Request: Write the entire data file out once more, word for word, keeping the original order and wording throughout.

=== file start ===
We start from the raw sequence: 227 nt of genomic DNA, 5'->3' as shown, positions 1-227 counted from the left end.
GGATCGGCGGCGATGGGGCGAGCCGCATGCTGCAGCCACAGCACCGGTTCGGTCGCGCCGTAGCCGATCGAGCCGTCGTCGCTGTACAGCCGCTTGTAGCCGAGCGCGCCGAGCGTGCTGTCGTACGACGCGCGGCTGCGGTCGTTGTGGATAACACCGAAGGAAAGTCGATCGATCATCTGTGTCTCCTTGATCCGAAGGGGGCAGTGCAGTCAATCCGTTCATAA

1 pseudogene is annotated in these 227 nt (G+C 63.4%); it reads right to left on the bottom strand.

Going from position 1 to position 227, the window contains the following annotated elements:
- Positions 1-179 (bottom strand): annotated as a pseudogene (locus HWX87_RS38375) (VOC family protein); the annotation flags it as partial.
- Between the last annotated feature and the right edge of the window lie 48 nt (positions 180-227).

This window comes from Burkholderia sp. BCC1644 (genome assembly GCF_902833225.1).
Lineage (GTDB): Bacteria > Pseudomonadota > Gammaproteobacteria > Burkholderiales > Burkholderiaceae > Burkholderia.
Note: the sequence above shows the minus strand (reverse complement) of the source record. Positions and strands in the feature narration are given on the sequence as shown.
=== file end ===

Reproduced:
We start from the raw sequence: 227 nt of genomic DNA, 5'->3' as shown, positions 1-227 counted from the left end.
GGATCGGCGGCGATGGGGCGAGCCGCATGCTGCAGCCACAGCACCGGTTCGGTCGCGCCGTAGCCGATCGAGCCGTCGTCGCTGTACAGCCGCTTGTAGCCGAGCGCGCCGAGCGTGCTGTCGTACGACGCGCGGCTGCGGTCGTTGTGGATAACACCGAAGGAAAGTCGATCGATCATCTGTGTCTCCTTGATCCGAAGGGGGCAGTGCAGTCAATCCGTTCATAA

1 pseudogene is annotated in these 227 nt (G+C 63.4%); it reads right to left on the bottom strand.

Going from position 1 to position 227, the window contains the following annotated elements:
- Positions 1-179 (bottom strand): annotated as a pseudogene (locus HWX87_RS38375) (VOC family protein); the annotation flags it as partial.
- Between the last annotated feature and the right edge of the window lie 48 nt (positions 180-227).

This window comes from Burkholderia sp. BCC1644 (genome assembly GCF_902833225.1).
Lineage (GTDB): Bacteria > Pseudomonadota > Gammaproteobacteria > Burkholderiales > Burkholderiaceae > Burkholderia.
Note: the sequence above shows the minus strand (reverse complement) of the source record. Positions and strands in the feature narration are given on the sequence as shown.